(b) Next, in this invention embodiment, the drive of the adjusting screw is reversed (e.g., rotated counterclockwise) bringing the valve to a closed position. When the valve reaches its closed position, the signal from the valve stem axial position sensing device will stop indicating change. From the point where the signal from the valve position indicator stops changing; further counterclockwise rotation of the adjusting screw is monitored and rotation is continued an amount calculated to provide the desired valve lash. The lock nut, if any, is subsequently tightened.
It can be seen that the latter method has fewer steps and is simpler than the prior, traditional automatic methods. In addition to being simpler it advantageously requires less cycle time per valve. Furthermore, if the adjusting screw is already in a loose backlash condition when the engine enters this operation, it will not be loosened further possible causing other complications. In contrast, the original method in U.S. Pat. No. 3,988,925 required recording an initial valve closed position and after opening the valve a small amount, returning to that same position and reading it as the point from which to start the increment of rotation for the desired lash.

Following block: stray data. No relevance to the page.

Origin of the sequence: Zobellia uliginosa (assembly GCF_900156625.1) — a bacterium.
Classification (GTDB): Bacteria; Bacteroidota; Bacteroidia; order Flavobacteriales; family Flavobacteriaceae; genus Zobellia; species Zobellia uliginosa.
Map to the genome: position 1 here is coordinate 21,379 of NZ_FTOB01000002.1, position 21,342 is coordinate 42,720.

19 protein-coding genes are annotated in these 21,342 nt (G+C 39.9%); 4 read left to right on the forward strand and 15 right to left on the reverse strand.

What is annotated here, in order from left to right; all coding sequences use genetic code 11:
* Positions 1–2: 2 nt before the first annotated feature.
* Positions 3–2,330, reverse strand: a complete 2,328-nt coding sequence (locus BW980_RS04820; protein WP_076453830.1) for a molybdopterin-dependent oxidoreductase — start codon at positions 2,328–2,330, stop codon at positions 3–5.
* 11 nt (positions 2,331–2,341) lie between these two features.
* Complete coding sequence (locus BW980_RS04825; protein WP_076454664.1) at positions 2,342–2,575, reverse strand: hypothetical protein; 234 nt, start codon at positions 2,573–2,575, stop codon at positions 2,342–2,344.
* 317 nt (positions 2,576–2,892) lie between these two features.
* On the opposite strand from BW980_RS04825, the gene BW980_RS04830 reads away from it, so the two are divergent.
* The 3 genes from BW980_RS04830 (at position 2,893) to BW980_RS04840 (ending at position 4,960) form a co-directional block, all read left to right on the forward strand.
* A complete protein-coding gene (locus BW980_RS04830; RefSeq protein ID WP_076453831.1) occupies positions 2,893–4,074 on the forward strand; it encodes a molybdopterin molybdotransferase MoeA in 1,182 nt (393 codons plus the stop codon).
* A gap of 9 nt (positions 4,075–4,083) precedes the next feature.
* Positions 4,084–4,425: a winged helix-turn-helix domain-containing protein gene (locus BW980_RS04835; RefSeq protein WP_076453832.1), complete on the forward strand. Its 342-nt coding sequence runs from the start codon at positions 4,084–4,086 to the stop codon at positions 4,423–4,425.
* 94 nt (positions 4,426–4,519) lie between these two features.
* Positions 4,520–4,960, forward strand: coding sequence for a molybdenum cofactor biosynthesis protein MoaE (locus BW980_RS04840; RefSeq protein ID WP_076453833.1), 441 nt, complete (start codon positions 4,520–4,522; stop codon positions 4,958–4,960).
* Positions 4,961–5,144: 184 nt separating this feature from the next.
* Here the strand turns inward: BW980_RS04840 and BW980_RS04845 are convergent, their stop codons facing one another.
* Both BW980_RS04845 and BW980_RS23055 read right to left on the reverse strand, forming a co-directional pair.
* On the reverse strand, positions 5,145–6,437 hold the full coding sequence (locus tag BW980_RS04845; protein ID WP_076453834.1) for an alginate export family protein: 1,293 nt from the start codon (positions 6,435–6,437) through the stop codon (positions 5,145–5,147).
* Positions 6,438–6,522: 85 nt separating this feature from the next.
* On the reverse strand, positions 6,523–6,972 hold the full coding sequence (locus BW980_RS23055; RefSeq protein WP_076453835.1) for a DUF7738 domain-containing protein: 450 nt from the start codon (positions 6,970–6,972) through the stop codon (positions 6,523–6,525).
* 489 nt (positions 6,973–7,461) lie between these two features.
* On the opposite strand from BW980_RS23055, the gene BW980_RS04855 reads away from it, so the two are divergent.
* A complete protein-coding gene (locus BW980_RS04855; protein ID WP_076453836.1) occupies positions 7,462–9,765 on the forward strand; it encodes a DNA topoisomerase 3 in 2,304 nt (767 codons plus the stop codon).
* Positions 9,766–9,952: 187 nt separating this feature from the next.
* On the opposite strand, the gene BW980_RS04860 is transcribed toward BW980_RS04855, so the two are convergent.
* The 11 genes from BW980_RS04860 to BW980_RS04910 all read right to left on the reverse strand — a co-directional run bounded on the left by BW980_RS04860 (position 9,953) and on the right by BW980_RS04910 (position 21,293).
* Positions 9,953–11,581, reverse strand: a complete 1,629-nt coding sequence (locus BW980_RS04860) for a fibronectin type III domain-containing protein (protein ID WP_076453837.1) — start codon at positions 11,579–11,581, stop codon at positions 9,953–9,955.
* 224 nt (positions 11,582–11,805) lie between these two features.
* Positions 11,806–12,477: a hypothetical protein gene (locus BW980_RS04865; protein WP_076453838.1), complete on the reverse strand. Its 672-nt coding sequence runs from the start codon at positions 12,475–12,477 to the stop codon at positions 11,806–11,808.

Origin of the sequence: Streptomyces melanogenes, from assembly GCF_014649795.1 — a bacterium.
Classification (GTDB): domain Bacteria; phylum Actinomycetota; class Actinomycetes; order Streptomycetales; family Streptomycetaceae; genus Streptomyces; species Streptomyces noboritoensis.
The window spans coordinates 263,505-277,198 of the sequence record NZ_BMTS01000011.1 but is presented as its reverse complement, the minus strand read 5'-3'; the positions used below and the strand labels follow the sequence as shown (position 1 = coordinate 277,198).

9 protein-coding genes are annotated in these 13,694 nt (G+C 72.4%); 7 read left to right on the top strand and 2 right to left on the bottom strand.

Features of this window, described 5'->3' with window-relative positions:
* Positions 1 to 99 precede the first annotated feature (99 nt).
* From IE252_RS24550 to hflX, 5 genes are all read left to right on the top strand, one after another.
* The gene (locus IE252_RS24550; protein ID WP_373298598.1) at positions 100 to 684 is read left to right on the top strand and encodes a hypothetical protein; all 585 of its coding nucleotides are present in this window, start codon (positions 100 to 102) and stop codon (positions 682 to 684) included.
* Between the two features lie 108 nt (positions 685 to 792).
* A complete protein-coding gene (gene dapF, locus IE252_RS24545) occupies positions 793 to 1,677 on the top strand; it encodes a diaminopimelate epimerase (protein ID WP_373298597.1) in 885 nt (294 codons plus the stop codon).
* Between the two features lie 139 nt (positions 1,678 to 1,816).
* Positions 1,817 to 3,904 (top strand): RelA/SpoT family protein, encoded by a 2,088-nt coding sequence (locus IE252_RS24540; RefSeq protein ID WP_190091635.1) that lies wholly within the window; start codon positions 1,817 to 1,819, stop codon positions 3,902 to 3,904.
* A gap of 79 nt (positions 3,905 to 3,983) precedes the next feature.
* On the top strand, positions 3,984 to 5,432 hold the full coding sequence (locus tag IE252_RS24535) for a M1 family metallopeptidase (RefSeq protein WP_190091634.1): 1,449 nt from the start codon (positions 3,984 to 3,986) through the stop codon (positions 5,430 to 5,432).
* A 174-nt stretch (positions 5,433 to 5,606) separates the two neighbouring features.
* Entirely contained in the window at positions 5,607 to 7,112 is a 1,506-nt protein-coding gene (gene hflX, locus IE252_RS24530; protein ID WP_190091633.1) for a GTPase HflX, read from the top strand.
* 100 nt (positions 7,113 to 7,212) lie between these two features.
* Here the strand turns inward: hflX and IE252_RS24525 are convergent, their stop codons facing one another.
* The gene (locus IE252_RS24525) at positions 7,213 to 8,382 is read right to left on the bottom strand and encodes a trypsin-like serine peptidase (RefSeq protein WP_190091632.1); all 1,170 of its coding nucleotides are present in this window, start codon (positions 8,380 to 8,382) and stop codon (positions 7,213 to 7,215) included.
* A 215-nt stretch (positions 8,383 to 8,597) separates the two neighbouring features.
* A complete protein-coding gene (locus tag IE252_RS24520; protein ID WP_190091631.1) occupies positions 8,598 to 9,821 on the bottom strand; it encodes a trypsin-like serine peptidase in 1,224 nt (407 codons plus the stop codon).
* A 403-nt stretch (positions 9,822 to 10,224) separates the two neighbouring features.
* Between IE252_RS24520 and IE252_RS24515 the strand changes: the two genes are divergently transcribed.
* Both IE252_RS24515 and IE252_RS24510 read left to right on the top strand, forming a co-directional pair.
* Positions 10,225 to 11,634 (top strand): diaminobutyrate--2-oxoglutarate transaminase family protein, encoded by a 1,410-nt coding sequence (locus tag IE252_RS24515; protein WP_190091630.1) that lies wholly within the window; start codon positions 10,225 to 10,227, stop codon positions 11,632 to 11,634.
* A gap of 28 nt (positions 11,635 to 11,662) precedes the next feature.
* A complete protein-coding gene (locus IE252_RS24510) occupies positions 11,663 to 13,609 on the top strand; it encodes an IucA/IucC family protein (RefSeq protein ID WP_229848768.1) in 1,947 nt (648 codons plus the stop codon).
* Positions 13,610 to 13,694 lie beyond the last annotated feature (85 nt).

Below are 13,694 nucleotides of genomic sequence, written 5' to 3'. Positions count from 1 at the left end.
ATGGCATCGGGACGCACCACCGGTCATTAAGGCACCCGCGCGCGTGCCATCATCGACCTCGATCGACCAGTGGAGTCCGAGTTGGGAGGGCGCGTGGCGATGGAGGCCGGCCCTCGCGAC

Experience has shown a small difference between the first recorded valve closed stem position and the measurement recorded on the next closing of the valve. To avoid the possibility of never reaching the first measured point, an offset has to be put into the first recorded position to insure a matching signal on the second sensing of valve position when the valve closes at the onset of adjustment rotation. This offset introduces an error which the method of the present invention avoids.